“Look! I don’t have time for this! I have important stuff going on and I can’t be tied down! Leo hasn’t helped me even once, so guess what? It’s his turn now!”
“Leo hasn’t helped you – we haven’t helped you because we didn’t know where you were. We’ve been frantically trying to find you,” I said.
“Well, I just couldn’t stay with that jerk and his ridiculous family. He acted like he was doing me such a favor to take me in!”
If I was looking for a detailed explanation as to why she ran away, it would appear that I would be looking a long time. Yet, despite the horrible things she was saying and the way she was acting, I still felt empathy for her. I took a slow, deep breath before speaking, trying to imagine myself in her shoes. “It must have been extremely difficult to have been taken from your grandmother and brought somewhere to live with strangers in an unfamiliar place. Then to give birth on top of everything… it must have been horrible for you.”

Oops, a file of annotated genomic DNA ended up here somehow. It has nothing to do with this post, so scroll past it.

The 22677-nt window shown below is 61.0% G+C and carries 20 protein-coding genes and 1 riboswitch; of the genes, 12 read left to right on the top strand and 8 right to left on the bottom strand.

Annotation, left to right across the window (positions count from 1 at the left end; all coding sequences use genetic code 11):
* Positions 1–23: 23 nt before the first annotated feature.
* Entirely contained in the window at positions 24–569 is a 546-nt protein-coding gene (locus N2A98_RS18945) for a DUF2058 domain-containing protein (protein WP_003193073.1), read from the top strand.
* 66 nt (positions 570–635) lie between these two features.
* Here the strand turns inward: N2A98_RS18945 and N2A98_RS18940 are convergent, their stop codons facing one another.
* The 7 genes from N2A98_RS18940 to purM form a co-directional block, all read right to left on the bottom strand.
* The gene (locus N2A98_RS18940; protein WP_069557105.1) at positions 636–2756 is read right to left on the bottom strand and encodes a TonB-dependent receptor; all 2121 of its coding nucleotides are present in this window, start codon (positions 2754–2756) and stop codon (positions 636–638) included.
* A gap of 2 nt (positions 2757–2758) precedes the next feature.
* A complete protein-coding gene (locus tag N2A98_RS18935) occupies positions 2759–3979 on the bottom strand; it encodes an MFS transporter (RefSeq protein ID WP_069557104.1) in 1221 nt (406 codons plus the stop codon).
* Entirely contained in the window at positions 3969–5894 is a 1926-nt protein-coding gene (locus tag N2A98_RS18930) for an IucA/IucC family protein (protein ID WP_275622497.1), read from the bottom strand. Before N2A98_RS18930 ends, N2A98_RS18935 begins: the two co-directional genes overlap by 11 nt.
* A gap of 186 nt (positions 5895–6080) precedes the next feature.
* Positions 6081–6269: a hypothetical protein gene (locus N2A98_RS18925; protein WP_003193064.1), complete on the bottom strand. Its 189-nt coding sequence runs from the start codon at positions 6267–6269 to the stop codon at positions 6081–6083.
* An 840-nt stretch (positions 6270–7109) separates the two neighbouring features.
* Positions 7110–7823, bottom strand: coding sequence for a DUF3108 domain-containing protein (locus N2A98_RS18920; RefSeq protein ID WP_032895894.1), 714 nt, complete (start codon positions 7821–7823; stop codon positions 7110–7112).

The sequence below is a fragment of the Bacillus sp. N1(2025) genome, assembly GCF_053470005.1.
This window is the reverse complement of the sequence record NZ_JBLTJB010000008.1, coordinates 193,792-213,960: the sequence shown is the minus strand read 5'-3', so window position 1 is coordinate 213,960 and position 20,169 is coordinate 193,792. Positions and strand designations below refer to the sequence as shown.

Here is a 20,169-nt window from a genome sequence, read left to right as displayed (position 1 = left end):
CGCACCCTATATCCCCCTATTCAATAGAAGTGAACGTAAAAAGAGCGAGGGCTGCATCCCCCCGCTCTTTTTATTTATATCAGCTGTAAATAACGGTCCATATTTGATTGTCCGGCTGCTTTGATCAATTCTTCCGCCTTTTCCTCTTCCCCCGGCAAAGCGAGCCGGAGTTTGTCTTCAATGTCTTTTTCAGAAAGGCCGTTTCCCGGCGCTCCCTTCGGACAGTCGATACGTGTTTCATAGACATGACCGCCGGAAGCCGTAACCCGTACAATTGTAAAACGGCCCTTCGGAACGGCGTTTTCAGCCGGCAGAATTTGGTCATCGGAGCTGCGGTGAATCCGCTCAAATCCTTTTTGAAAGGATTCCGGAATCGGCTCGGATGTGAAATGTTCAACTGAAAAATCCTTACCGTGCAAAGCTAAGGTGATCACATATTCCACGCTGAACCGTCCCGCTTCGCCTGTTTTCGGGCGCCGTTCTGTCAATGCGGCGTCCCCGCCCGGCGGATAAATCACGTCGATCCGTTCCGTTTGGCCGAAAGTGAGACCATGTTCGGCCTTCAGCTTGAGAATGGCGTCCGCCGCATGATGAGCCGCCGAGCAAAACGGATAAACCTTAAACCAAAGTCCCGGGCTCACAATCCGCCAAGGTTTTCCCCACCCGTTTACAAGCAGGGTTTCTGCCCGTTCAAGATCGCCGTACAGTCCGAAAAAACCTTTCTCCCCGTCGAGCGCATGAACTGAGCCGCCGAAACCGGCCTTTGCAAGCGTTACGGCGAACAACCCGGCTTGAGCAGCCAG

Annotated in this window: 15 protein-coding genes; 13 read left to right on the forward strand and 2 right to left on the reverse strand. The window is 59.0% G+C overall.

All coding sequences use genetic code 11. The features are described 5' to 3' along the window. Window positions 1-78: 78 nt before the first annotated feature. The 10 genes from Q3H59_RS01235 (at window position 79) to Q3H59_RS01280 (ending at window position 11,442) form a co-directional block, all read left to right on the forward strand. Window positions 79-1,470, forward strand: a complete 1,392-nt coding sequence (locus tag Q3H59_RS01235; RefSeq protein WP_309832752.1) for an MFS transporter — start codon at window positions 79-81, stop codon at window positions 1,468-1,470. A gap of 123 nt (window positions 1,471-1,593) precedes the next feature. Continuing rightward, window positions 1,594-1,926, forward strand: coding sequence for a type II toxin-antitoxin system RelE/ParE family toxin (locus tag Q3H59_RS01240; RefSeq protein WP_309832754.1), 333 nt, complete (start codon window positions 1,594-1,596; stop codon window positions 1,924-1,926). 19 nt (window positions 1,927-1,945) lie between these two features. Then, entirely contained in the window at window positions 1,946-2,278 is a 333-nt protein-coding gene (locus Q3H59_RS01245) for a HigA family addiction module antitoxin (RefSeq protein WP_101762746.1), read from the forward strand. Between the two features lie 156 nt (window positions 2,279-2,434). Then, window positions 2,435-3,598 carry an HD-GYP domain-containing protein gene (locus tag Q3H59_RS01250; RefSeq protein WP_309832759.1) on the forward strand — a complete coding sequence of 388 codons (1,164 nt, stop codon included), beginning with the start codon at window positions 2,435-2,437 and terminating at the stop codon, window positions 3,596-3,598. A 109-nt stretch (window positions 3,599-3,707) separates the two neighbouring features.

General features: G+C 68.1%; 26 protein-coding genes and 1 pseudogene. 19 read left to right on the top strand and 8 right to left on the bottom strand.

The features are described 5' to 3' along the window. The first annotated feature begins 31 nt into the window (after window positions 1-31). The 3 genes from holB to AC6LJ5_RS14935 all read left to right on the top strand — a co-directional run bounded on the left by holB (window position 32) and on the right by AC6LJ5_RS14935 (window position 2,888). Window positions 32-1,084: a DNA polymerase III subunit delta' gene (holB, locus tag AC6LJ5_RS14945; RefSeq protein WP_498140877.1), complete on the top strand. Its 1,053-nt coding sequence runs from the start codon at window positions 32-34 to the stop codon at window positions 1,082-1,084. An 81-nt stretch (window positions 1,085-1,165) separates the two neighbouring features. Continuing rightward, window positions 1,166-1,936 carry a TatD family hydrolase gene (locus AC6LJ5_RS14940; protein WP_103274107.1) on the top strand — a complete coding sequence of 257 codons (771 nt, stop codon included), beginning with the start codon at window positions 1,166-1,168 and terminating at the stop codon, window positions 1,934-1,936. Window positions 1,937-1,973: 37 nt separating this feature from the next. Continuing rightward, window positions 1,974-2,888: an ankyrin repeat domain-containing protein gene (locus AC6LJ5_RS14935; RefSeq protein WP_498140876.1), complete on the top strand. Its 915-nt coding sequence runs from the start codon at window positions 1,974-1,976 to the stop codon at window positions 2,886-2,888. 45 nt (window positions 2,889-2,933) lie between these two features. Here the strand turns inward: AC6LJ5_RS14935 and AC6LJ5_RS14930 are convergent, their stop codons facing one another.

She rolled her eyes. “Give me a break!”
Quickly switching gears, I tried a different tactic. “So, what’s her name?”
“Blue Valentine Capra,” she impatiently answered, tapping her foot on the floor. “Blue’s my favorite color, so why not? Her birth certificate’s in the bag.”
“You’re just leaving her here?” Liev asked. I could feel his anger rising just beneath the surface of his tone.
“I said, I don’t want her! What’s so hard to understand?”
“Please, not in front of her,” I urged again, trying to keep my voice even and calm, “we don’t even really know…”
I was going to say we didn’t even know if Leo was really Blue’s father. But then, I truly looked at her for the first time. The toddler looked back at me with Leo’s green eyes. My green eyes.
For a moment I couldn’t speak. I’d been hoping that somehow he wasn’t the father, even though Leo had shamefully admitted it was possible. I knew we’d need a paternity test to make certain. But seeing Blue’s face… her expression… her eyes… I just knew beyond a doubt.
Suddenly, I knew what I had to do. I only hoped Liev would feel the same way.
“Don’t go. I want you to stay here, too. It won’t be easy for any of us, but we’ll figure this out.”
Her eyes grew large with disbelief. “You’re asking me to move in?”